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The "popular misconceptions" section seems to have a couple of the author's own misconceptions.

* On precision, he notes "almost no filesystems provide that kind of precision" (nanoseconds), but I would honestly say the exact opposite statement. ext4, xfs, btrfs, ZFS are some of the very common file systems that support this. He cites that his ext4 system only has 10ms granularity, which is most certainly not the default, but likely a result of upgrading from ext2/ext3 to ext4. As an aside, NTFS only has a granularity of 100ns.

* It is unclear what he means by "If your system clock jumps from one time to another...". If this is talking about NTP, it's probably accurate. My first reading was "daylight saving" or time zone changes, in which case, everyone uses UTC internally and such changes don't affect the actual mtimes. (You might get strange cases where a file listing regards a file modified at 01:45 to be older than a file modified at 01:20, but if you display in UTC, you can see it's just DST nonsense)




The author links to a post which indicates that while ext4 with 256b inodes might technically store mtime with nanosecond granularity - the call that ext4 to get that time is limited by the scheduler clocktick granularity, aka HZ which is 100, 250 or 300 for most people, hence reported granularities of 10ms, 4ms, 3.33ms, etc.


You're looking at the 90th percentile, he's looking at the 99th percentile. Claiming things like "everyone uses UTC internally" is obviously wrong when many people just a few years ago were still setting up systems in localtime when dual booting with Windows. Upgrading to ext4 is also not a rare edge case.


> Upgrading to ext4 is also not a rare edge case.

Ext4 has been stable for over a decade. It's been a default filesystem on many distributions. It was the default on RHEL 6[1] which was first released over 8 years ago, and the default for the ext variants after that. It's been in use in Debian since 6.0/Squeeze or later[2], which was 2011. It's been in use in Ubuntu since 9.10[3], released in late 2009.

To be clear, your argument is that it's not a rare edge case to have a filesystem that was originally only in common use as the default variant 6-8 years ago or more for the vast majority of installations, which has persisted and since been upgraded?

1: https://access.redhat.com/documentation/en-us/red_hat_enterp...

2: https://wiki.debian.org/FileSystem

3: https://wiki.ubuntu.com/KarmicKoala/TechnicalOverview#ext4_b...


Upgrading to ext4 is not extremely rare, but the recommended procedure involves mkfs and copying files over anyway: https://ext4.wiki.kernel.org/index.php/UpgradeToExt4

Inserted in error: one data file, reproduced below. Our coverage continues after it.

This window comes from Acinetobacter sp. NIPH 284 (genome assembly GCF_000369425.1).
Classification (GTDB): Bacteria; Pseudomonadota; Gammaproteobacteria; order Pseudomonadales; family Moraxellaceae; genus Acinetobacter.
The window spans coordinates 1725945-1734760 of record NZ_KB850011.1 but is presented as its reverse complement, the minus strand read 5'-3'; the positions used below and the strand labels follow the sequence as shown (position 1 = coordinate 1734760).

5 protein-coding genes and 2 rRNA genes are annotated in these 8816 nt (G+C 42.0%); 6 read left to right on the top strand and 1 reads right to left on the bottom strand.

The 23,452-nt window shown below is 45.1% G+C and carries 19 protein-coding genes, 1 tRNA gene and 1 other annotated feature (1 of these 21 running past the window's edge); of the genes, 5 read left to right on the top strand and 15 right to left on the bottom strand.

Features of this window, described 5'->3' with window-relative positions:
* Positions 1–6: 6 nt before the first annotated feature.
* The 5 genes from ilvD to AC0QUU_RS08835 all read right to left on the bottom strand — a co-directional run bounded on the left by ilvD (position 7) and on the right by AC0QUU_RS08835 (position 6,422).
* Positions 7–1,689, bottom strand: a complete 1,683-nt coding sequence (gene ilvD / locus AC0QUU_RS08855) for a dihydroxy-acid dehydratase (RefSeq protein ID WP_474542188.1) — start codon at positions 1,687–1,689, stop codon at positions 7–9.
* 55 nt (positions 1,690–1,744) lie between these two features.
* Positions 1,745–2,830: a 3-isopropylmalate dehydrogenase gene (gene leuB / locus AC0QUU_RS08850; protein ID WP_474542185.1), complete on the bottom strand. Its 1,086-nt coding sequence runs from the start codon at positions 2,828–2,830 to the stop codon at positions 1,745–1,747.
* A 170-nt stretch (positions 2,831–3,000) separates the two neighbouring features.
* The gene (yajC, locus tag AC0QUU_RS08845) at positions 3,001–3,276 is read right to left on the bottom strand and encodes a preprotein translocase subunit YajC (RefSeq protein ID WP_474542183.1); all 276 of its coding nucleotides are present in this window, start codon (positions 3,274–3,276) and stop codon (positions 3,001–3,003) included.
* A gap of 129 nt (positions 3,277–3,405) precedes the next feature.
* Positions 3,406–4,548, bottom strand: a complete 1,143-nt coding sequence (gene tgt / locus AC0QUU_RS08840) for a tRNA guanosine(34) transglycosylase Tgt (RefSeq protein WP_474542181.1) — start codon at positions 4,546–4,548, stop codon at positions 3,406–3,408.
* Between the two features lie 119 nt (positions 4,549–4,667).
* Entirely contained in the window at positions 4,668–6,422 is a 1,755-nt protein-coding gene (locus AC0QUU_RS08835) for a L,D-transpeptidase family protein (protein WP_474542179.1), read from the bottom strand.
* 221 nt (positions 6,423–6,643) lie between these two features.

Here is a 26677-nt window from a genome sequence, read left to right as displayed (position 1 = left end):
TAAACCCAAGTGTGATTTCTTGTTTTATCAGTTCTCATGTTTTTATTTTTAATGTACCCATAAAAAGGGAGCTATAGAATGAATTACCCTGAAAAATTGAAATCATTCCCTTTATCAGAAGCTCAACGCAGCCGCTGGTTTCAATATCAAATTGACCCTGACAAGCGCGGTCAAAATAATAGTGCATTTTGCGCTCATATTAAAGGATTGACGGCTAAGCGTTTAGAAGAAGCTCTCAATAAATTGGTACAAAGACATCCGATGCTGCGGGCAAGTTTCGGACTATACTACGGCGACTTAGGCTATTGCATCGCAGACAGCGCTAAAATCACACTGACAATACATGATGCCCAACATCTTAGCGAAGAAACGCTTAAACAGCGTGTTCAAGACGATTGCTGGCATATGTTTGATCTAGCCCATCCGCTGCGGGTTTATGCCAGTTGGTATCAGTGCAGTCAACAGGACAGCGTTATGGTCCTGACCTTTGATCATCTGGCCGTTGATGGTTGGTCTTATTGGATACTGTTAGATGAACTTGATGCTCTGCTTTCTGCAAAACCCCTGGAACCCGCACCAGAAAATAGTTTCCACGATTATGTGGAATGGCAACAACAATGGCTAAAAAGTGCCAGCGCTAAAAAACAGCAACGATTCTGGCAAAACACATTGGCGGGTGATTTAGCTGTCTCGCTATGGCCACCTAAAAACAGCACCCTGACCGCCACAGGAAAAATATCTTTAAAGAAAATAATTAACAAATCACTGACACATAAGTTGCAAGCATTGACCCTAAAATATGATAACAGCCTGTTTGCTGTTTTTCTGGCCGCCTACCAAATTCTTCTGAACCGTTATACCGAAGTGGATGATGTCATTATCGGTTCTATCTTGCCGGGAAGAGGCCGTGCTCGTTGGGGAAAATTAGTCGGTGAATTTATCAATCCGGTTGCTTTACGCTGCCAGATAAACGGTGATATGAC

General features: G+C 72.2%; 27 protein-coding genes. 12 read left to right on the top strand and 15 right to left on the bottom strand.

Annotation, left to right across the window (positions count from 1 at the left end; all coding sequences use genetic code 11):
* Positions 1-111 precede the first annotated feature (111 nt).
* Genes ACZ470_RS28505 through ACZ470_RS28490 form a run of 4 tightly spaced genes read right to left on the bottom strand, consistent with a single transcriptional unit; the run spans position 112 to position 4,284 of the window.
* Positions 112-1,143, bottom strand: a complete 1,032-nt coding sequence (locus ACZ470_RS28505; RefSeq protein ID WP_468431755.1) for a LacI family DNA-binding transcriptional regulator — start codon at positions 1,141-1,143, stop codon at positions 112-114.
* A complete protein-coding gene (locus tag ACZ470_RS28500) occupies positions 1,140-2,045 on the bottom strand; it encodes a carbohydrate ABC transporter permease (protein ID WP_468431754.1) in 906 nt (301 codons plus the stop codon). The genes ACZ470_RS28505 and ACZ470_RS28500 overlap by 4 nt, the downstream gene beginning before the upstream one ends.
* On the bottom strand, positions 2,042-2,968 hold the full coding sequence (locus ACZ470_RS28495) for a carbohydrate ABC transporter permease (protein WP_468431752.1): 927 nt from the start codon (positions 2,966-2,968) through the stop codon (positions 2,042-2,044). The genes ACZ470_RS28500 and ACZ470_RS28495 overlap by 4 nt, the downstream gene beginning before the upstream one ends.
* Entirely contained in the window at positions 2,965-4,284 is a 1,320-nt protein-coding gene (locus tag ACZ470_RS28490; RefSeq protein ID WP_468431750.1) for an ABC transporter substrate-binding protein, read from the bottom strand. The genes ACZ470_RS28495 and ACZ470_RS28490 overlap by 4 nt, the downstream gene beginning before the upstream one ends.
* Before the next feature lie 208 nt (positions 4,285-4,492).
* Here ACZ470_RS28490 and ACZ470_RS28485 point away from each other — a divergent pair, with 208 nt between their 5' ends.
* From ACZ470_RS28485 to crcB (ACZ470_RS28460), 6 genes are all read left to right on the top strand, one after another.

In-place upgrades do have the potential to leave some non-default options for the final ext4 file system, such as 128B inodes instead of the 256B ones, which is where certain features like reduced timestamp granularity comes in.


In any case, my system was installed from scratch quite recently using native ext4. As others have pointed out and as I linked in the article, it’s likely a kernel issue. I assume many people have the same thing.


Even if you're using an offset from CMOS time, it's still UTC internally and in the filesystem.


> when many people just a few years ago were still setting up systems in localtime when dual booting with Windows

I don't see what the user has to do with how time is internally kept on the system.


It's a Windows issue (I don't keep up with windows so perhaps this was changed in the past few years, but I suspect MS hasn't done so due to back compatibility issues).


Windows 7 was released in 2009. It's been more than a few years.


True, but even though you can set:

    [HKEY_LOCAL_MACHINE\SYSTEM\CurrentControlSet\Control\TimeZoneInformation]
    "RealTimeIsUniversal"=dword:00000001
It isn't flawless in practice, unfortunately. Internet Time Update no longer works then.


Is it the default? If so, then that's kinda neat.


> It is unclear what he means by "If your system clock jumps from one time to another...". If this is talking about NTP, it's probably accurate.

I don't know what he's talking about either. Most popular NTP clients (ntpd, chrony) will try very hard to make sure this never happens by simply slowing down or speeding up time. You don't know what will break if you just gap time like that.


There isn't really a mechanism to slow down or speed up time on Linux (this has become clear with the recent time namespace discussions), you'd have constantly re-set the time to whatever slowed-down clock you are trying to emulate -- which isn't hard but it would result in lost of micro-jumps backwards or forwards which would be more chaotic than just one macro-jump.

ntpd and chrony might do it (I'm not sure), but systemd's NTP implementation (which is widely used, even though it does have many other issues -- such as not implementing the spec properly IIRC) does just jump time when you enable NTP on a system where it was disabled. From memory, back when I used ntpd, it did the same thing but I could be mistaken.